Exogenous targeting instruments as a solution to group moral hazards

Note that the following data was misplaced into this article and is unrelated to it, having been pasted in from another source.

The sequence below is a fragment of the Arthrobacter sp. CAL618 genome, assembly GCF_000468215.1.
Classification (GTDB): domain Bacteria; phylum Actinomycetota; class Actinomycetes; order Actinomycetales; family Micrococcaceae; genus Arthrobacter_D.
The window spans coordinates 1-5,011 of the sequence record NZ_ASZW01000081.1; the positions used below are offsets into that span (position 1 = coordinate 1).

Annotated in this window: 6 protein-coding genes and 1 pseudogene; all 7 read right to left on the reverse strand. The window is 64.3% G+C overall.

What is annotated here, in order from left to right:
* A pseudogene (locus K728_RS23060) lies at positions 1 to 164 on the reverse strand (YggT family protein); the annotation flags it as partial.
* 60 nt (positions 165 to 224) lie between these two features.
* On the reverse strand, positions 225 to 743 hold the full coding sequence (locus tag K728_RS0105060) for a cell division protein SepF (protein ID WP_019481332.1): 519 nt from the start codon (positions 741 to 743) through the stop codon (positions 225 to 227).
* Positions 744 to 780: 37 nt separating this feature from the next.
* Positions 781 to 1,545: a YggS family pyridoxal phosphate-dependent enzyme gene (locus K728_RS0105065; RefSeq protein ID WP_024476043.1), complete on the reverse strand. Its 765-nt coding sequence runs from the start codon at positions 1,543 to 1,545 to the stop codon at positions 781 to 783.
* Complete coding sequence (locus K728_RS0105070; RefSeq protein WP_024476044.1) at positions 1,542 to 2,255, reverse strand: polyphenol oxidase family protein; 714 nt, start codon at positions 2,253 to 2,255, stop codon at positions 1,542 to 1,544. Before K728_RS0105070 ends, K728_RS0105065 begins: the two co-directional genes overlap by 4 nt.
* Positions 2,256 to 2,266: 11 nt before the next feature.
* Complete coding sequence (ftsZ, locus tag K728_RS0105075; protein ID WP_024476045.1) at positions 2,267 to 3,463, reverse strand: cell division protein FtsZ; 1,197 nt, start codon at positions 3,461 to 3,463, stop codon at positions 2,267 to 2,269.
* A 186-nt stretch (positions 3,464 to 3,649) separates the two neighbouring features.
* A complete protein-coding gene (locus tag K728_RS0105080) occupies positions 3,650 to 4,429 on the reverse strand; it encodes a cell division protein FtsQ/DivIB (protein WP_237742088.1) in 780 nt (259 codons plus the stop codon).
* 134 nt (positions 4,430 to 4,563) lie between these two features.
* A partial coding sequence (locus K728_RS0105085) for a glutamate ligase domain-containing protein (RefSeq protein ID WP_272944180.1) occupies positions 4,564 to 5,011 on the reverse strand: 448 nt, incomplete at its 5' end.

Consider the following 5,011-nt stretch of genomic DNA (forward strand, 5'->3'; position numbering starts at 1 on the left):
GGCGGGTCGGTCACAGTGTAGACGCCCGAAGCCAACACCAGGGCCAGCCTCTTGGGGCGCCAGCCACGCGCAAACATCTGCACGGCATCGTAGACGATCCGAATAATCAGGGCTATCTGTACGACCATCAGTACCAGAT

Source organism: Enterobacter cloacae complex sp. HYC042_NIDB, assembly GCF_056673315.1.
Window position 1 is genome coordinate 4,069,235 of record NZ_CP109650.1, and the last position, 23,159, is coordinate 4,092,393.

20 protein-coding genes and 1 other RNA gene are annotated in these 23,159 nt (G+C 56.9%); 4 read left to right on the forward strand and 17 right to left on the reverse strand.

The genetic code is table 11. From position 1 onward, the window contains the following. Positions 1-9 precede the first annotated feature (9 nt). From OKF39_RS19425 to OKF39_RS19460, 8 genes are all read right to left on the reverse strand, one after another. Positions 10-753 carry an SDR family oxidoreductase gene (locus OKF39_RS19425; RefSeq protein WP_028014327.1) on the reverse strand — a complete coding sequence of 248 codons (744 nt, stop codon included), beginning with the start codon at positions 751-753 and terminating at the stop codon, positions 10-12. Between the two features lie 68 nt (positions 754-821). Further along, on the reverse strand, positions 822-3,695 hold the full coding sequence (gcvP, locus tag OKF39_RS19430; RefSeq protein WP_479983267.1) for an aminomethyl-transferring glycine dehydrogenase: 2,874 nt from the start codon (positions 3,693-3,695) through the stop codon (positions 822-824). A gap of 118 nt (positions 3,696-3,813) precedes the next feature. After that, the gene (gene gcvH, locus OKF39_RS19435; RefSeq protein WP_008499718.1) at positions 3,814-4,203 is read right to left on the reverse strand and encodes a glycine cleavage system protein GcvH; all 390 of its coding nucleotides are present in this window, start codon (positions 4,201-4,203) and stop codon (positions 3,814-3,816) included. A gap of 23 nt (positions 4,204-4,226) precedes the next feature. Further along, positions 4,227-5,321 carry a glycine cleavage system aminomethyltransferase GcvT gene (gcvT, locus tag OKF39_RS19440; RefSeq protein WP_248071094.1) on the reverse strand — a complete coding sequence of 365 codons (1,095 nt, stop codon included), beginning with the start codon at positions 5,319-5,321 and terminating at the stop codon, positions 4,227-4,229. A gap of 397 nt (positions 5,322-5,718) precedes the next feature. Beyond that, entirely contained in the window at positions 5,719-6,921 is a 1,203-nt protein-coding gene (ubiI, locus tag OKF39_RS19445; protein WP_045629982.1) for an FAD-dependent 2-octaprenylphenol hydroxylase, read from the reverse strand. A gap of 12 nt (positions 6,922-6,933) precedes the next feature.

The ability of four contracts within the general class of exogenous targeting instruments, proposed by Segerson (1988), to induce socially optimal outcomes in a group moral hazard environment is investigated in an experiment based on Nalbantian and Schotter (1987). Both contracts based on the Holmstrom (1982) forcing contract with multiple equilibria, and contracts based on the Segerson study with unique equilibria are tested. My result -- that contracts can be designed that mitigate the moral hazard problem at the aggregate level -- is a significant advance on the result of Nalbantian and Schotter -- that costly monitoring or competitive teams are required to solve the moral hazard problem. It is shown that this result is robust to uncertainty as well as experience. However, none of the contracts insures compliance at the individual level, and as a result hefty fines may be accrued by individuals even when they choose the socially optimal action.
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